Wednesday, 17 October 2007

Too many questions...

When you live in a different culture all the lines get blurred. Things you took for granted are turned upside down. In oz I (more often then I liked) would judge and label people - "What a bitch" or "What's up his arse?" type thing. Usually my follow up thought would be they're obviously having a bad's a fact (isn't it?) that you can't be nice ALL the time. Sometimes stuff just gets to you and you respond too harshly to someone who then thinks you're a bitch...which is why I always hated being judgmental, because you just don't know when someone (who is nice 99% of the time) is having that bad day.

Someone recently asked on a forum "Would you stop if you witnessed a car accident?". The responses varied from yes, no, depends...To me, the answer doesn't even require thought - yes! why wouldn't you stop? It's not about having medical expertise, it's about knowing someone needs help and trying to provide it. You can call for help, hold a hand, provide comfort until emergency crews arrive. Yesterday the choice was taken away from me.

I was sitting in the middle of the back seat with J, his aunt, uncle and cousin. We had had a lovely day at the Trang Vegetarian Festival and were on our way back home when the traffic came to a halt. As we rounded the corner we saw a horrific car accident involving a truck and a car that resembled a screwed up piece of paper. Someone was helping traffic flow, someone was standing on the opposite site of the road watching, but no one was helping the victims stuck inside their car. As we were stopped in the traffic I tried climbing over people to get out but just as J was opening the door, his uncle yelled at all of us to "Jai yen yen" - calm down, that we would stop ahead out of the way. After another minute of seeing these people stumbling about and still trapped in the car, I was nearly hysterical because he wouldn't let me out and just kept on driving saying there was nowhere to stop (completely untrue). The next 50 kms home were filled with stony silence and lame excuses.

The injured people in the accident were farang (tourists). The accident had occurred about 5 minutes before we saw it on a heavy traffic road. No one was helping them. I wanted to scream at him "Why didn't you stop?" How could you see that and not stop? If they were Thai, would people be helping them now? Why was no one helping them? Is it because they are tourists?

The second we pulled up at home, J and I jumped in our car and headed straight back. We found them at the second hospital we visited still in the emergency room a hour and a half since the accident. All 4 were on gurneys, confused, not knowing what was going on in the chaos of the emergency ward. We stayed 4 hours, calling consulates, translating, assuring them, holding their hands. 2 were given the all clear but still under observation, 2 were still in the emergency room - one semi conscious, one with horrific leg injuries.

So I'm left wondering why 2 such lovely people (J's aunt and uncle) wouldn't stop when it was so obvious they needed assistance and that I wanted to get out to help. I'm left wondering - is this a Thai thing? Is it a cultural thing? Is it a fear thing? I have no answers. I feel betrayed. I feel sickened. I'm trying to understand. I'm trying to forgive....

7 commentaramas:

JJ said...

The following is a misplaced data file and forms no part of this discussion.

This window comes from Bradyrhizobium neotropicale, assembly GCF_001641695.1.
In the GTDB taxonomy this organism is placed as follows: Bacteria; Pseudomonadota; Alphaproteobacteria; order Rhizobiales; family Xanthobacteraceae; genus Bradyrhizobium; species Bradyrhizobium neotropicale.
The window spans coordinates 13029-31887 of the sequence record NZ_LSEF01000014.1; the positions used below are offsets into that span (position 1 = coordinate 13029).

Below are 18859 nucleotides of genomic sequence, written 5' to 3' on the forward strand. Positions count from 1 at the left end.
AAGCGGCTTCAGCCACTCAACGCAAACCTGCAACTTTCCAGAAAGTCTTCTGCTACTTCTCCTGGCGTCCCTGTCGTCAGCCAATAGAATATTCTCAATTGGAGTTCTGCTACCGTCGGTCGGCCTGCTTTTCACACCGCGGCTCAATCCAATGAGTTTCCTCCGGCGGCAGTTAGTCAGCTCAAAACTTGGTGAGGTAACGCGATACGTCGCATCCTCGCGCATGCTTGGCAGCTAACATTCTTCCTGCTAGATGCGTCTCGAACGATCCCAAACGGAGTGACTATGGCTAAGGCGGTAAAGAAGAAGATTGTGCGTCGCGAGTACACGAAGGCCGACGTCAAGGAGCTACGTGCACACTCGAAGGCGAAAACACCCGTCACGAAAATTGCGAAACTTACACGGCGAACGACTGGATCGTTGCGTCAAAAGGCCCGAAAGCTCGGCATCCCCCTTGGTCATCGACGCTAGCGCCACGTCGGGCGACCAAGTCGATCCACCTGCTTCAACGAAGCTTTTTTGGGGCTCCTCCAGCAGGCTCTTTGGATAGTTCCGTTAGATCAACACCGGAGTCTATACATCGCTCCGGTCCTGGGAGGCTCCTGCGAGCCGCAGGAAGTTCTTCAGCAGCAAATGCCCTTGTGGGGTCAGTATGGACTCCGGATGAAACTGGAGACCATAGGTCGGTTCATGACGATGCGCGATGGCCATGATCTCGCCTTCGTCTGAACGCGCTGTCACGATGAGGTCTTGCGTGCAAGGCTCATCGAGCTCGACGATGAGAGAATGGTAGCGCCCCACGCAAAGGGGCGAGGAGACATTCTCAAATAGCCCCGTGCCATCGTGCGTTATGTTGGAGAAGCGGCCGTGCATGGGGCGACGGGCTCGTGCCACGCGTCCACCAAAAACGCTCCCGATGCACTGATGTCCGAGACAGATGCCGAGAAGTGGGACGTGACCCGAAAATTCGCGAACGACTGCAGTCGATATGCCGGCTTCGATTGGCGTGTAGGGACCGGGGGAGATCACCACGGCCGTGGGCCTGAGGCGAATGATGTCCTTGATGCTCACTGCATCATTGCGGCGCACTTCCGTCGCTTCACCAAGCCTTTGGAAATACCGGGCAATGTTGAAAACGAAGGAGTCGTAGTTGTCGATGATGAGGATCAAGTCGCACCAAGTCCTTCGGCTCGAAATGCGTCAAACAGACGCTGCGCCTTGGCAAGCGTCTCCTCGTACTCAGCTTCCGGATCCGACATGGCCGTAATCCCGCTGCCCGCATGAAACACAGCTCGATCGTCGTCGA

Mel, I'm so sorry you've had such a horrible (double) experience. I haven't been in Thailand very long, but I've heard this type of story before several times. I don't know if it's part of the 'if it's your time to go, it's your time to go' philosophy or something else entirely. I don't have any answers but just when you think you've sussed those cultural differences they come back and bite you on the backside.

I'm so sorry, JJx

Sangy said...

I think it's a people thing. Also a time and place thing. It happens a lot in Malaysia as well. I've seen people standing around watching, recording it on their cell phones (sickening). I've also seen people trying to revive someone who's obviously dead. That's why I think it's a people, time and place thing. There are good peoples out there, there are also peoples out there who just couldn't be bothered. I'm sorry you had to go through such an experience.

TracyMcGal said...

Well, I am sorry to say that it happens in the US too. The people that live in more populated areas seem to be more immune to accidents. The television has made people numb to tragedy, I think.
The good news is that there are people like you and J that have compassionate hearts and do the right thing. I hope that I would have done the same thing. I know that the tourists must have felt that you were angels. Good job!

DanB said...

You & Jay are beautiful.

Carol and Chris said...

God that sounds awful!! I'm so sorry you had to go through that!! I agree with Sangy - I think it's a people, time and place thing....I also think fear has a lot to do with it.

What you and J did was absolutely wonderful - you might not be feeling so great about humanity but what you did has renewed my faith in it!!

C x

Mel said...

Thank you for your comments..I really do appreciate your presence and your kind words.

I also think it's a people and a fear thing. People are scared to get involved. Scared of what though is yet another question.

Thanks again, you're blessings to me :-)

Hirally said...

What an awful experience...not recently one of the othr moms that adopted from Thailand had an awful accident while in Hua Hin and in her case Thai folks did help...maybe is a circumstance thing or maybe it was that their driver was Thai...don't know but - wow, If I ever have a situation of this sort happen to me I definitely want someone like you to show up!!!

So sorry you had to go through this very sad and disturbing experience! - Hirally